Abu Dhabi Court of Cassation’s Interpretation of Conflicting Contractual Clauses: A Specific Arbitration Clause Overrides a General Clause that Provides for Court Jurisdiction

Hassan Arab - Partner, Regional Head of Dispute Resolution - Litigation / Arbitration

Marwa El Mahdy

m.elmahdy@tamimi.com Sharjah, UAE

June – July 2017

In a judgment handed down in October 2014, the Abu Dhabi Cassation Court confirmed the application of another rule available to Courts or arbitrators in interpreting conflicting provisions in an agreement; namely that specific clauses override general clauses dealing with the same subject matter. In this judgment the Cassation Court confirms the application of the foregoing rule where the conflicting clauses provided for recourse both to State Courts and arbitration for the resolution of their disputes.

The Court further addressed the distinction between the required authority for the validity of an arbitration agreement and the authority required by Article 58 of the Civil Procedures Law to appoint an attorney to represent a company in the arbitration proceedings, which does not have any legal effect on the validity of an arbitration agreement.

The facts of the case

At the Court of Cassation, the Respondent was a manager and a shareholder of a limited liability company (“Company”).

The Respondent, in his capacity as the manager of the Company, entered into a sub-contractor agreement with another company (“Contractor”) for the performance of certain construction works for the value of AED 2 million (“Agreement”).

The Company completed all works as per the Agreement; however, the Contractor failed to settle all the Company’s invoices.

The Respondent, in his personal capacity and as a proxy of the other two shareholders in the Company, assigned their shares in the Company to other parties by virtue of a notarised Memorandum of Association (“MOA”). In the Memorandum of Association, it was agreed that any rights derived or stemming from contracts or transactions concluded prior to the assignment of the shares would be kept by the assignors. It was further agreed that the assignors have the full right and capacity to seek redress in connection with such contracts or transactions without the prior consent of the assignees.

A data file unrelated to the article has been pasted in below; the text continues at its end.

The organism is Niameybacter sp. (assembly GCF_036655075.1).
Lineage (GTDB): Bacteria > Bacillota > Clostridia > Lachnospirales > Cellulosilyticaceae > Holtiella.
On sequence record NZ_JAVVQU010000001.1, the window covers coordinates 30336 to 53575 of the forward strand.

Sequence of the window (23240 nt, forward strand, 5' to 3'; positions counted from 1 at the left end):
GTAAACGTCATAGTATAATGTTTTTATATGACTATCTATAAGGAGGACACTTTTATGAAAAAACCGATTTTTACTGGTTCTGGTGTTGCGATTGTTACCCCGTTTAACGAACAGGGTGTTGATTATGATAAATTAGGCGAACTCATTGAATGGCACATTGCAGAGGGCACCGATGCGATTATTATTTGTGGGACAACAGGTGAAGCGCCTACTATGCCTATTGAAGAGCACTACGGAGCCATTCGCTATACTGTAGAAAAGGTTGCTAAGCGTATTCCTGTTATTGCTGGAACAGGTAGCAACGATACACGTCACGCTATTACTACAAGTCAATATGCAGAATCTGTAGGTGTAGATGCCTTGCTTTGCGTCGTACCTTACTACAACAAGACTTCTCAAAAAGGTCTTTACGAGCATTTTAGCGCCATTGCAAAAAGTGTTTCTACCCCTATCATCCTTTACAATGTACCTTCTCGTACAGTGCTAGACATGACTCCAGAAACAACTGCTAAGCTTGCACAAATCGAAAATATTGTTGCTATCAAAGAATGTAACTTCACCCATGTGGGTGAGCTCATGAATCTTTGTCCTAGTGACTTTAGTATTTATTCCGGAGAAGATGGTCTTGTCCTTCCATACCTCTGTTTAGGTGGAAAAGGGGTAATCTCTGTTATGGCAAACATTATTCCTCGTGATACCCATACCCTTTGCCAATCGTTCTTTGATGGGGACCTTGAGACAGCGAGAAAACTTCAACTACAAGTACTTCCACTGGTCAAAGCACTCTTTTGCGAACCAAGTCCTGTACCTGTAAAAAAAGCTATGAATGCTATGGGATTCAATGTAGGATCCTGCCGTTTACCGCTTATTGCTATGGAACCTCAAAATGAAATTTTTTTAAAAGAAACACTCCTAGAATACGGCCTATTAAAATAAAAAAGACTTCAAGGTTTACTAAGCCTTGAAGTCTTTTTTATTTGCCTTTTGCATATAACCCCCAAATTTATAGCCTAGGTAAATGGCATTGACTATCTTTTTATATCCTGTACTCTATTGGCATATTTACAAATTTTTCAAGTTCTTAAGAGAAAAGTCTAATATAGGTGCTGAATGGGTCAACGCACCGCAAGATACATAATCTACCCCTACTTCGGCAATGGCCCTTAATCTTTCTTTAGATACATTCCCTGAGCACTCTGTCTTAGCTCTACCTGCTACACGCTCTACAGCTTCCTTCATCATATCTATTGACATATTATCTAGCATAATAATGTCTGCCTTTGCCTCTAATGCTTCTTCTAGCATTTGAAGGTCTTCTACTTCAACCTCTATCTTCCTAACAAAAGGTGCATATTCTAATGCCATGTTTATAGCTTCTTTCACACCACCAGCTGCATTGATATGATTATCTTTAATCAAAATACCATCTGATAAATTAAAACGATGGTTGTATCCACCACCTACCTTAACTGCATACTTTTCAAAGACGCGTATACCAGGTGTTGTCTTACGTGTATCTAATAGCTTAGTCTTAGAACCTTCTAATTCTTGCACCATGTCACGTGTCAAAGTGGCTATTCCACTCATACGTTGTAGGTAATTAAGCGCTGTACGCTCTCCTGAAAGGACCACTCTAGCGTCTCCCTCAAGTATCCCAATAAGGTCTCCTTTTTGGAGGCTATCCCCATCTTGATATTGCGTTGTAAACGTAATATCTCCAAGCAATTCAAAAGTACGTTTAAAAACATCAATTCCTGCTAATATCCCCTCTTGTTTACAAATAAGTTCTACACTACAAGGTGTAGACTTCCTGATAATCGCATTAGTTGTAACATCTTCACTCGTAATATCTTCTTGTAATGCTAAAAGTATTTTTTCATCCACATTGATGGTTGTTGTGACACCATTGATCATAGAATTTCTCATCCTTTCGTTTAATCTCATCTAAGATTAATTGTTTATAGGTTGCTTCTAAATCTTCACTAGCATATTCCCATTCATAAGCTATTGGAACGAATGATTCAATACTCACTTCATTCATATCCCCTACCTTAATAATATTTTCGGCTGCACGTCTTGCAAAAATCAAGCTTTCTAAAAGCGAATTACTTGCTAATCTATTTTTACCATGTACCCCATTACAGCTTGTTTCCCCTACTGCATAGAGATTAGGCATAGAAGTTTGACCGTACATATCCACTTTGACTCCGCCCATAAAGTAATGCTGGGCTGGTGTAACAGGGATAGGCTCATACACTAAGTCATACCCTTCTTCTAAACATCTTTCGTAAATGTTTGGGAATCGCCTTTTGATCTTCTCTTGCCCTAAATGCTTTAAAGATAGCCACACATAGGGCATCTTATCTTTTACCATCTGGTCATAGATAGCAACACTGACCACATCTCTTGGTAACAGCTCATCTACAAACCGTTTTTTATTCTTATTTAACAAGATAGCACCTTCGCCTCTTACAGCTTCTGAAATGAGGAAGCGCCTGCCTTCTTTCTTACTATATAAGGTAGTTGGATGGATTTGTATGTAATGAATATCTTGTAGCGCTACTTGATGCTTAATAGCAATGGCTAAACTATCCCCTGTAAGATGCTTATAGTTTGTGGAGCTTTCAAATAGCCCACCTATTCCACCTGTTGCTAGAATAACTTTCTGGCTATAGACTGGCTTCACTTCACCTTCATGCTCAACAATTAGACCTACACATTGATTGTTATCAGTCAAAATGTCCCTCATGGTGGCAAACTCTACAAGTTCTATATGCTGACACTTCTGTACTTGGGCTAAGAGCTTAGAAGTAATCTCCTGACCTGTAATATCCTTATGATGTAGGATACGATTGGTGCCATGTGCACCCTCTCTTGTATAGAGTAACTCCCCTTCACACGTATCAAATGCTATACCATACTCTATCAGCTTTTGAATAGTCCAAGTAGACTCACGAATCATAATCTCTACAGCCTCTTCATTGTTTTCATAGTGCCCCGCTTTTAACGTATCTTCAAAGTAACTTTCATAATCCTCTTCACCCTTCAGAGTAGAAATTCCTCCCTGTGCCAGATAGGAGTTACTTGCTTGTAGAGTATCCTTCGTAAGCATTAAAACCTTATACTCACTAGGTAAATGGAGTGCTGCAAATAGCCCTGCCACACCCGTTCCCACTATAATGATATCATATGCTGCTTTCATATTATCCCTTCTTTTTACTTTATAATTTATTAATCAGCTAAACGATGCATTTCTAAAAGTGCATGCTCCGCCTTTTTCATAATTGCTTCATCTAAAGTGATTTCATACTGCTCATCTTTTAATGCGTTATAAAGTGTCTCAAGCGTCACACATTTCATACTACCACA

The Respondent issued a claim at the Abu Dhabi Court of First Instance (“CFI”) seeking the appointment of an arbitrator to look into the dispute between him and the Contractor. The CFI appointed an arbitrator who later issued an award against the Contractor.

The Respondent then filed a claim for the ratification of the Arbitration Award (“the Award”) at the CFI. The Contractor filed a counter claim seeking to have the Award annulled.

The Abu Dhabi CFI ratified the Award. Dissatisfied with this outcome, the Contractor appealed the decision. On appeal, the Abu Dhabi Appeal Court upheld the CFI judgment. The Contractor therefore filed a petition to the Abu Dhabi Court of Cassation (“CC”) challenging the lower Courts’ judgments.

On Appeal to the Court of Cassation

The Contractor’s argument before the CC was twofold:

First, the Contractor argued that the Appeal Court erred in its decision to uphold the ratification of the Award despite the Contractor’s claim for an annulment of the Award on the ground that the Company’s representative (i.e. the Respondent) did not have the requisite capacity to either enter into and bind the Company to the arbitration agreement or to sign the Power of attorney delegating that power to the appointed attorney to represent the Company in the arbitration proceedings. The Contractor argued that it is evidenced from the Company’s Memorandum of Association, appointing the Respondent as the Company’s manager; nevertheless, the MOA did not authorise the Respondent to enter into arbitration on behalf of the Company. The Contractor further asserted that Article 58 of the UAE Civil Procedures Law (“CPL”) requires an express and specific authorisation to enter into arbitration agreements. The Respondent, albeit not authorised as such, signed the Agreement on behalf of the Company and further appointed an attorney to represent him and the other shareholders.